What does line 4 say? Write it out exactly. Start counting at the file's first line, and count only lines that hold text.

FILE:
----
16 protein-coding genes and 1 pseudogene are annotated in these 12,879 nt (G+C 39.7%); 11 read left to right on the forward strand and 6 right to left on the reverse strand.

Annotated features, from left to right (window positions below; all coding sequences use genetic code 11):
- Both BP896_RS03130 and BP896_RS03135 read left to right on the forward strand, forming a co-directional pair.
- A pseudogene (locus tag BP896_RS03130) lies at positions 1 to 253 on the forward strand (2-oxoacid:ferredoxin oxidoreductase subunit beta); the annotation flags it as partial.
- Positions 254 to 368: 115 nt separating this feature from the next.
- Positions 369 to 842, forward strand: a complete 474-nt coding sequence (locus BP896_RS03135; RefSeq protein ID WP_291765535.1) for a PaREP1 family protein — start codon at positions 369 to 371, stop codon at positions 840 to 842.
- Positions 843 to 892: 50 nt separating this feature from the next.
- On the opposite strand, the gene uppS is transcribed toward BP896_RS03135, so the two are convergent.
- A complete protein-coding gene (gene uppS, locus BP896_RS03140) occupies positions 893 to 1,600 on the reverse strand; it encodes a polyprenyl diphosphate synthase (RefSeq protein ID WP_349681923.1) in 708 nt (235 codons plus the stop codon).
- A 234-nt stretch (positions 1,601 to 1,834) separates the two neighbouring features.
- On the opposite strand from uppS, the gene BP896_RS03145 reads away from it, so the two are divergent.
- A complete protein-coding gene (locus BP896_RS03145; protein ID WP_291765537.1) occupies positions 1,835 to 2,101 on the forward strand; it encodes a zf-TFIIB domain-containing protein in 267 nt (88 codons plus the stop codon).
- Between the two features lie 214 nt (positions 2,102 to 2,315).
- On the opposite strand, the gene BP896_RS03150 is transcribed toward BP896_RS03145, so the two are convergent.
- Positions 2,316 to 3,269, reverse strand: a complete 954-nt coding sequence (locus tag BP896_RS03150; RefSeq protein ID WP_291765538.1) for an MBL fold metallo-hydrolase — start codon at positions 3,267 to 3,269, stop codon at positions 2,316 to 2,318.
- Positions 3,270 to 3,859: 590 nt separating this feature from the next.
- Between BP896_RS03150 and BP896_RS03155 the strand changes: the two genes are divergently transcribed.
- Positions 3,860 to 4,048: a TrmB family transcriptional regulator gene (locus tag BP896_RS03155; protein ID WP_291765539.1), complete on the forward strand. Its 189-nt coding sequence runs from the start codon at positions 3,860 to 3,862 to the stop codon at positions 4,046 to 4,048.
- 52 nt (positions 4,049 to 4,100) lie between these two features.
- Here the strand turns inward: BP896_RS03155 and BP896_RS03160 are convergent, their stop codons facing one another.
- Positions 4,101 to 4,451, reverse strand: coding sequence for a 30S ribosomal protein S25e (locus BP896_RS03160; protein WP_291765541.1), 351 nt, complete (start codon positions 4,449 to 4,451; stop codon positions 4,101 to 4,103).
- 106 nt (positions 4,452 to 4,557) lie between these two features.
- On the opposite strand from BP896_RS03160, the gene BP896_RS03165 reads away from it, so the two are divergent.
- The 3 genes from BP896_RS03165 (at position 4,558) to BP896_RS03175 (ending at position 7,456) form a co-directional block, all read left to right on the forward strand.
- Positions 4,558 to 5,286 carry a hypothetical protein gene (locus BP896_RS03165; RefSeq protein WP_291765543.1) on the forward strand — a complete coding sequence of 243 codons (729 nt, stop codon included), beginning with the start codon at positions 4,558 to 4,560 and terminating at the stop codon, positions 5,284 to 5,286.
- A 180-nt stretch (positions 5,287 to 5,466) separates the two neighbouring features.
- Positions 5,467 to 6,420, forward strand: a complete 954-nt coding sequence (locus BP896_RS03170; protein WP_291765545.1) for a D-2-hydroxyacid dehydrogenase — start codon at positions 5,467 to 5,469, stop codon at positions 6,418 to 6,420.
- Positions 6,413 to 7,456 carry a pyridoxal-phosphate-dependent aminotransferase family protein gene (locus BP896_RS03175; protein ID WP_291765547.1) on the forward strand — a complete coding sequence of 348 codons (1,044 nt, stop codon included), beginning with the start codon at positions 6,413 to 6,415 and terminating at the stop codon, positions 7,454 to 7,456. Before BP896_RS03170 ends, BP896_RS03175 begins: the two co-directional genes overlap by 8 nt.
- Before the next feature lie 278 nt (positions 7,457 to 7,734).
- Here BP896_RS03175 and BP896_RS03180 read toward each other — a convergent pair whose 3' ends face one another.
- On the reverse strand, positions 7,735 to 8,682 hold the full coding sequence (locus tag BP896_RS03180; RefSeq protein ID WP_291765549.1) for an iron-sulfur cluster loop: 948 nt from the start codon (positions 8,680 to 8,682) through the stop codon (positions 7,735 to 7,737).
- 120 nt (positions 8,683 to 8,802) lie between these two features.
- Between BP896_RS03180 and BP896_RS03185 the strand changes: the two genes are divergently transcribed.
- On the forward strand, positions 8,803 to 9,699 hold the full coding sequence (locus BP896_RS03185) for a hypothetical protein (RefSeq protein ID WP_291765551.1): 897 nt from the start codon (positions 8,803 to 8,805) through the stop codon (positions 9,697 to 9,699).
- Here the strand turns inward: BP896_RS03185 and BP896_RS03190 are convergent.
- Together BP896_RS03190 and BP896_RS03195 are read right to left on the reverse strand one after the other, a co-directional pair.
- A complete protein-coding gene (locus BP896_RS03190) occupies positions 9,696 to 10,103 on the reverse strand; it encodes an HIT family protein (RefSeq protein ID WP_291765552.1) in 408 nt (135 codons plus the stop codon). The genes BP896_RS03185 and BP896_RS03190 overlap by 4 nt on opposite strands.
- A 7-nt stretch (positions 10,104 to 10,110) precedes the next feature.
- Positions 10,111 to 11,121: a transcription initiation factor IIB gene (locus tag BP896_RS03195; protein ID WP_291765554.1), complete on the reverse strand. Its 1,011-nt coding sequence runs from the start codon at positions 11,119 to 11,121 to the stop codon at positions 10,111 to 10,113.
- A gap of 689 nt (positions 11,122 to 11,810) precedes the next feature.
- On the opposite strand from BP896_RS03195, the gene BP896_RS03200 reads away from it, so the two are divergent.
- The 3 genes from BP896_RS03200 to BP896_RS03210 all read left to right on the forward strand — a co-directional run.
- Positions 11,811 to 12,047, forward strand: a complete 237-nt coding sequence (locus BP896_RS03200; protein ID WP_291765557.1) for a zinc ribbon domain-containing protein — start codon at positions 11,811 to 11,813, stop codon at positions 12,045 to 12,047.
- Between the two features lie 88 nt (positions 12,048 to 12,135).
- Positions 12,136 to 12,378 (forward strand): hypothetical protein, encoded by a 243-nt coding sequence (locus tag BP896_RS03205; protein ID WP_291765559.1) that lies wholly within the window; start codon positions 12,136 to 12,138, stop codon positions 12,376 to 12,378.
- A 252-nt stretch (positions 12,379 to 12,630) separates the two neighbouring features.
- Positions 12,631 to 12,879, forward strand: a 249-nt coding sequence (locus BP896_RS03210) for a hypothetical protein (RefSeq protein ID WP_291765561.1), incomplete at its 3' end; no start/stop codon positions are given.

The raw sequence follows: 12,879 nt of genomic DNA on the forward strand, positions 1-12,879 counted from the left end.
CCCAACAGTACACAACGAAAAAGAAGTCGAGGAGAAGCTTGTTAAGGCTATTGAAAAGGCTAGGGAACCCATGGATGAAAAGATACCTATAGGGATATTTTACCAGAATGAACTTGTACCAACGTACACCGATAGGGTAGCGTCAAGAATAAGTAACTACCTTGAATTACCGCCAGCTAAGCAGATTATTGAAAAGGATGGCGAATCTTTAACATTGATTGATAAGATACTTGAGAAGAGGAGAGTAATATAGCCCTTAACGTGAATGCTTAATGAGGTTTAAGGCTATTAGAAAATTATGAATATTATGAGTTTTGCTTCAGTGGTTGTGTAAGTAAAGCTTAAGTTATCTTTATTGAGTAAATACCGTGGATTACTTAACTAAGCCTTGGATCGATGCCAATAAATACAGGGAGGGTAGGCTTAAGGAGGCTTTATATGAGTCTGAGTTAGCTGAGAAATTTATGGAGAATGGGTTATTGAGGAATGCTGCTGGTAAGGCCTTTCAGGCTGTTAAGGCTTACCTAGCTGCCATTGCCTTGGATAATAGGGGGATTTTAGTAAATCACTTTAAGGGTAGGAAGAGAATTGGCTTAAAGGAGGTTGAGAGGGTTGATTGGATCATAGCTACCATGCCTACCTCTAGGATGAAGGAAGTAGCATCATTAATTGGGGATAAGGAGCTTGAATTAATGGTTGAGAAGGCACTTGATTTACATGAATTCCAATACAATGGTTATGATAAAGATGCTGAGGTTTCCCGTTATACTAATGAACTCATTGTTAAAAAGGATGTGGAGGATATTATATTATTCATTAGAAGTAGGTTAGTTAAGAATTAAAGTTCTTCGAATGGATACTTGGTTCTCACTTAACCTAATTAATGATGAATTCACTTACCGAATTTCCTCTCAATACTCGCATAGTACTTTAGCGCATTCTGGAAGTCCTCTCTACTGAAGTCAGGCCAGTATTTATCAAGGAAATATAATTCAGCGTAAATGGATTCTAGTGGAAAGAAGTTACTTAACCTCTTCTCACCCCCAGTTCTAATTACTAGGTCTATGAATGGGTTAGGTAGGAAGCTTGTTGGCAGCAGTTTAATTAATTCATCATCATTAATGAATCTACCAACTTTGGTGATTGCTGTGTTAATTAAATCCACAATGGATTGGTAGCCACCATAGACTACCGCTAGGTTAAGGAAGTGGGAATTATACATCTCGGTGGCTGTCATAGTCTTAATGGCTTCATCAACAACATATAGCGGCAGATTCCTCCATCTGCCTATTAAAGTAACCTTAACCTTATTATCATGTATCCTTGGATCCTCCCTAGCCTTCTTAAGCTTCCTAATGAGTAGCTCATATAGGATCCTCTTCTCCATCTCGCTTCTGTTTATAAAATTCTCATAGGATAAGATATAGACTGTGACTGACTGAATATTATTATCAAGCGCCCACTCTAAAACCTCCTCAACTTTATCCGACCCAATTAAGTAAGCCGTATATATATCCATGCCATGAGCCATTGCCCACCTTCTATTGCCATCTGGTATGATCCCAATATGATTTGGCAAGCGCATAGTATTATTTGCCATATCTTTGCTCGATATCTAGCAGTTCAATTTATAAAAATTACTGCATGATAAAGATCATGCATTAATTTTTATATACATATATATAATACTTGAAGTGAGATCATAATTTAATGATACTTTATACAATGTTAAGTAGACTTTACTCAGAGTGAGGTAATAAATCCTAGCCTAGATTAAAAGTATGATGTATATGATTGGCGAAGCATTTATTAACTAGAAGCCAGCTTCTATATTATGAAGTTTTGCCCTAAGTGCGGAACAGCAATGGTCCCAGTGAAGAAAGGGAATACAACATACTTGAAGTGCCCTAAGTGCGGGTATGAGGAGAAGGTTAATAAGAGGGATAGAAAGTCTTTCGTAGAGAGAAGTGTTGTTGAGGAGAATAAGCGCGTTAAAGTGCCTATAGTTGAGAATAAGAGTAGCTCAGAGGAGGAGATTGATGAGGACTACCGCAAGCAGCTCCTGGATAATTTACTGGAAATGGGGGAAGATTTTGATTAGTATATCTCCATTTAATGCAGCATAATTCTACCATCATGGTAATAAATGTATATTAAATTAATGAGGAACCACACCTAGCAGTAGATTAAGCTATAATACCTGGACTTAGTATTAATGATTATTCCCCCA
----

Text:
- A pseudogene (locus tag BP896_RS03130) lies at positions 1 to 253 on the forward strand (2-oxoacid:ferredoxin oxidoreductase subunit beta); the annotation flags it as partial.